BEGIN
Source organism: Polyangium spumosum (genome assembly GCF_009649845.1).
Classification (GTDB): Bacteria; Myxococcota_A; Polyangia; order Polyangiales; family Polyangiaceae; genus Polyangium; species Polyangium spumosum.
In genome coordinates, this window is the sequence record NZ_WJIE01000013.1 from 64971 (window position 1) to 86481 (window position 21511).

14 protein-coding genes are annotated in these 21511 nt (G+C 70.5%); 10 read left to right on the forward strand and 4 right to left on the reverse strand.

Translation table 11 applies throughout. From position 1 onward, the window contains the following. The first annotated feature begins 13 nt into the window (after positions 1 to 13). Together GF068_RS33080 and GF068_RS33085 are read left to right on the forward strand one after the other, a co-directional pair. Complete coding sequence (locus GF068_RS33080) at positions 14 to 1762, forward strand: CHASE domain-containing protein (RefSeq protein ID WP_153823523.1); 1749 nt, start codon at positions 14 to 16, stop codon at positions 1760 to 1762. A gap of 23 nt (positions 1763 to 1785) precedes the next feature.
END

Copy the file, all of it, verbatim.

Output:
Source organism: Polyangium spumosum (genome assembly GCF_009649845.1).
Classification (GTDB): Bacteria; Myxococcota_A; Polyangia; order Polyangiales; family Polyangiaceae; genus Polyangium; species Polyangium spumosum.
In genome coordinates, this window is the sequence record NZ_WJIE01000013.1 from 64971 (window position 1) to 86481 (window position 21511).

14 protein-coding genes are annotated in these 21511 nt (G+C 70.5%); 10 read left to right on the forward strand and 4 right to left on the reverse strand.

Translation table 11 applies throughout. From position 1 onward, the window contains the following. The first annotated feature begins 13 nt into the window (after positions 1 to 13). Together GF068_RS33080 and GF068_RS33085 are read left to right on the forward strand one after the other, a co-directional pair. Complete coding sequence (locus GF068_RS33080) at positions 14 to 1762, forward strand: CHASE domain-containing protein (RefSeq protein ID WP_153823523.1); 1749 nt, start codon at positions 14 to 16, stop codon at positions 1760 to 1762. A gap of 23 nt (positions 1763 to 1785) precedes the next feature.